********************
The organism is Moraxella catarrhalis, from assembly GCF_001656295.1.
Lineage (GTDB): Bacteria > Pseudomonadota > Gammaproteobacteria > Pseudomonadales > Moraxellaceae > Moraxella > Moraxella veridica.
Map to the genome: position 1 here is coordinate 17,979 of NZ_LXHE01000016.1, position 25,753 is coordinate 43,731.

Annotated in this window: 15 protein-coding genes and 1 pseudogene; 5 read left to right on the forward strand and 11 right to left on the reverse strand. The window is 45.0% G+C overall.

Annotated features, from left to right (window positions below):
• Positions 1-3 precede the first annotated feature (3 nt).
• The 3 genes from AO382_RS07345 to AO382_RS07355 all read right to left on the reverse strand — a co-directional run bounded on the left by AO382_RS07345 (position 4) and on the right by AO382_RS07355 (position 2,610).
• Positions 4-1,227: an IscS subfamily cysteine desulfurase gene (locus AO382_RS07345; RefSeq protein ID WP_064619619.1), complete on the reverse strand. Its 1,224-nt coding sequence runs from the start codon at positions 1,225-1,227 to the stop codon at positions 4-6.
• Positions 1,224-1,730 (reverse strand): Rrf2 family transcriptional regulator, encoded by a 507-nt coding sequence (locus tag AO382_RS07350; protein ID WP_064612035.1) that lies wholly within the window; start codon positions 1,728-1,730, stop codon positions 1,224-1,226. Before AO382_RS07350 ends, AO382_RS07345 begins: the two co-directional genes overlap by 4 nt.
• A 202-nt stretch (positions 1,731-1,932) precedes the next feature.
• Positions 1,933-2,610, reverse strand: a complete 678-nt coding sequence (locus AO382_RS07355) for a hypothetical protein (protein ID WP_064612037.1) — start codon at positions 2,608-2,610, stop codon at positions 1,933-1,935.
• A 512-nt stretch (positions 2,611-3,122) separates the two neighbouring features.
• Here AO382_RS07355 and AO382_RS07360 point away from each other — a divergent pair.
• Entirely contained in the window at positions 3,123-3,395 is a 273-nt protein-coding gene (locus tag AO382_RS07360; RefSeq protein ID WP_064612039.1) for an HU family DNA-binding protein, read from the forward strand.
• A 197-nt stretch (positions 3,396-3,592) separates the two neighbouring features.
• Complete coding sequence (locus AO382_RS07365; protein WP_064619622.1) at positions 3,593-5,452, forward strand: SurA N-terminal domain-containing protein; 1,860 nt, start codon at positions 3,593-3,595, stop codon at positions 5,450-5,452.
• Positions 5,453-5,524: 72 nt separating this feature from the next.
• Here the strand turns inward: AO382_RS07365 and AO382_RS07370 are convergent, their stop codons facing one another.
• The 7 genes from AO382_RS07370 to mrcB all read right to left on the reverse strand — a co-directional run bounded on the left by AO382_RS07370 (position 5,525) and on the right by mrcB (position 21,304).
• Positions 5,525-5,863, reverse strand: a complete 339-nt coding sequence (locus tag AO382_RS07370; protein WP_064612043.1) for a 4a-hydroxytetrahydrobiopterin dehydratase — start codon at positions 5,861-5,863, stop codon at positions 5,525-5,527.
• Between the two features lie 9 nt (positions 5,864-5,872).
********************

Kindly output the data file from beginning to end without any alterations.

The organism is Moraxella catarrhalis, from assembly GCF_001656295.1.
Lineage (GTDB): Bacteria > Pseudomonadota > Gammaproteobacteria > Pseudomonadales > Moraxellaceae > Moraxella > Moraxella veridica.
Map to the genome: position 1 here is coordinate 17,979 of NZ_LXHE01000016.1, position 25,753 is coordinate 43,731.

Annotated in this window: 15 protein-coding genes and 1 pseudogene; 5 read left to right on the forward strand and 11 right to left on the reverse strand. The window is 45.0% G+C overall.

Annotated features, from left to right (window positions below):
• Positions 1-3 precede the first annotated feature (3 nt).
• The 3 genes from AO382_RS07345 to AO382_RS07355 all read right to left on the reverse strand — a co-directional run bounded on the left by AO382_RS07345 (position 4) and on the right by AO382_RS07355 (position 2,610).
• Positions 4-1,227: an IscS subfamily cysteine desulfurase gene (locus AO382_RS07345; RefSeq protein ID WP_064619619.1), complete on the reverse strand. Its 1,224-nt coding sequence runs from the start codon at positions 1,225-1,227 to the stop codon at positions 4-6.
• Positions 1,224-1,730 (reverse strand): Rrf2 family transcriptional regulator, encoded by a 507-nt coding sequence (locus tag AO382_RS07350; protein ID WP_064612035.1) that lies wholly within the window; start codon positions 1,728-1,730, stop codon positions 1,224-1,226. Before AO382_RS07350 ends, AO382_RS07345 begins: the two co-directional genes overlap by 4 nt.
• A 202-nt stretch (positions 1,731-1,932) precedes the next feature.
• Positions 1,933-2,610, reverse strand: a complete 678-nt coding sequence (locus AO382_RS07355) for a hypothetical protein (protein ID WP_064612037.1) — start codon at positions 2,608-2,610, stop codon at positions 1,933-1,935.
• A 512-nt stretch (positions 2,611-3,122) separates the two neighbouring features.
• Here AO382_RS07355 and AO382_RS07360 point away from each other — a divergent pair.
• Entirely contained in the window at positions 3,123-3,395 is a 273-nt protein-coding gene (locus tag AO382_RS07360; RefSeq protein ID WP_064612039.1) for an HU family DNA-binding protein, read from the forward strand.
• A 197-nt stretch (positions 3,396-3,592) separates the two neighbouring features.
• Complete coding sequence (locus AO382_RS07365; protein WP_064619622.1) at positions 3,593-5,452, forward strand: SurA N-terminal domain-containing protein; 1,860 nt, start codon at positions 3,593-3,595, stop codon at positions 5,450-5,452.
• Positions 5,453-5,524: 72 nt separating this feature from the next.
• Here the strand turns inward: AO382_RS07365 and AO382_RS07370 are convergent, their stop codons facing one another.
• The 7 genes from AO382_RS07370 to mrcB all read right to left on the reverse strand — a co-directional run bounded on the left by AO382_RS07370 (position 5,525) and on the right by mrcB (position 21,304).
• Positions 5,525-5,863, reverse strand: a complete 339-nt coding sequence (locus tag AO382_RS07370; protein WP_064612043.1) for a 4a-hydroxytetrahydrobiopterin dehydratase — start codon at positions 5,861-5,863, stop codon at positions 5,525-5,527.
• Between the two features lie 9 nt (positions 5,864-5,872).